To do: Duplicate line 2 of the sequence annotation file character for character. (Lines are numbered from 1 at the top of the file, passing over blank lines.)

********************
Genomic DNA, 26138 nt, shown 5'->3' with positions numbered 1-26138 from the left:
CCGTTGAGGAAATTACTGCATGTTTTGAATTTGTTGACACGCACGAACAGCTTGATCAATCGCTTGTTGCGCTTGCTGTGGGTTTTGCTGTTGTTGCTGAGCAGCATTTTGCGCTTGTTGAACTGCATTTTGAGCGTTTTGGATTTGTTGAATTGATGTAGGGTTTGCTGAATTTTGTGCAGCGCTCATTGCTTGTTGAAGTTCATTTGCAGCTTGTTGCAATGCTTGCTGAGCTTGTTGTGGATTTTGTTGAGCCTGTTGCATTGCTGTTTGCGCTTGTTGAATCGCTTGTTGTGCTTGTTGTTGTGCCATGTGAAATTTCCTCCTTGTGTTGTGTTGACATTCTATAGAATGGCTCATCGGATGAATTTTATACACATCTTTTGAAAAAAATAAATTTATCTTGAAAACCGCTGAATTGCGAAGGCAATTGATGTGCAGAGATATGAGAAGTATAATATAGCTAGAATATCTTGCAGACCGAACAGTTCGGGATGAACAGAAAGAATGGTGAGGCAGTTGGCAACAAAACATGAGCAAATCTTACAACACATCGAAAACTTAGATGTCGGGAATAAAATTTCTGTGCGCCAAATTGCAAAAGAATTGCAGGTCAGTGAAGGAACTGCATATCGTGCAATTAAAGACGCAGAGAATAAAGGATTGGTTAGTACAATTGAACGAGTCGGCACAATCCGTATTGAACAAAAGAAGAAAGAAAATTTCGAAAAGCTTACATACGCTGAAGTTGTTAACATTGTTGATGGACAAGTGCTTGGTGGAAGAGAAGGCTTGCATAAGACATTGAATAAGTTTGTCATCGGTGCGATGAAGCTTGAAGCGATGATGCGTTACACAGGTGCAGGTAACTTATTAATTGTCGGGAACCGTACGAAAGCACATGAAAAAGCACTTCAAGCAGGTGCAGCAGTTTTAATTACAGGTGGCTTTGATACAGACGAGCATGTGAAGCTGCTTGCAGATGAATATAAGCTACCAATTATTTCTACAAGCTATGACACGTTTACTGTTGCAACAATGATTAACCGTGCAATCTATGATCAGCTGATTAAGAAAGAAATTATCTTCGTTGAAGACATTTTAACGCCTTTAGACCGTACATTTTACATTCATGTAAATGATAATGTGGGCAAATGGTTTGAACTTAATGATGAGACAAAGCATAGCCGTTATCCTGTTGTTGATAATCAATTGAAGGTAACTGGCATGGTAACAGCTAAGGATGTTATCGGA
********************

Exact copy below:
CCGTTGAGGAAATTACTGCATGTTTTGAATTTGTTGACACGCACGAACAGCTTGATCAATCGCTTGTTGCGCTTGCTGTGGGTTTTGCTGTTGTTGCTGAGCAGCATTTTGCGCTTGTTGAACTGCATTTTGAGCGTTTTGGATTTGTTGAATTGATGTAGGGTTTGCTGAATTTTGTGCAGCGCTCATTGCTTGTTGAAGTTCATTTGCAGCTTGTTGCAATGCTTGCTGAGCTTGTTGTGGATTTTGTTGAGCCTGTTGCATTGCTGTTTGCGCTTGTTGAATCGCTTGTTGTGCTTGTTGTTGTGCCATGTGAAATTTCCTCCTTGTGTTGTGTTGACATTCTATAGAATGGCTCATCGGATGAATTTTATACACATCTTTTGAAAAAAATAAATTTATCTTGAAAACCGCTGAATTGCGAAGGCAATTGATGTGCAGAGATATGAGAAGTATAATATAGCTAGAATATCTTGCAGACCGAACAGTTCGGGATGAACAGAAAGAATGGTGAGGCAGTTGGCAACAAAACATGAGCAAATCTTACAACACATCGAAAACTTAGATGTCGGGAATAAAATTTCTGTGCGCCAAATTGCAAAAGAATTGCAGGTCAGTGAAGGAACTGCATATCGTGCAATTAAAGACGCAGAGAATAAAGGATTGGTTAGTACAATTGAACGAGTCGGCACAATCCGTATTGAACAAAAGAAGAAAGAAAATTTCGAAAAGCTTACATACGCTGAAGTTGTTAACATTGTTGATGGACAAGTGCTTGGTGGAAGAGAAGGCTTGCATAAGACATTGAATAAGTTTGTCATCGGTGCGATGAAGCTTGAAGCGATGATGCGTTACACAGGTGCAGGTAACTTATTAATTGTCGGGAACCGTACGAAAGCACATGAAAAAGCACTTCAAGCAGGTGCAGCAGTTTTAATTACAGGTGGCTTTGATACAGACGAGCATGTGAAGCTGCTTGCAGATGAATATAAGCTACCAATTATTTCTACAAGCTATGACACGTTTACTGTTGCAACAATGATTAACCGTGCAATCTATGATCAGCTGATTAAGAAAGAAATTATCTTCGTTGAAGACATTTTAACGCCTTTAGACCGTACATTTTACATTCATGTAAATGATAATGTGGGCAAATGGTTTGAACTTAATGATGAGACAAAGCATAGCCGTTATCCTGTTGTTGATAATCAATTGAAGGTAACTGGCATGGTAACAGCTAAGGATGTTATCGGA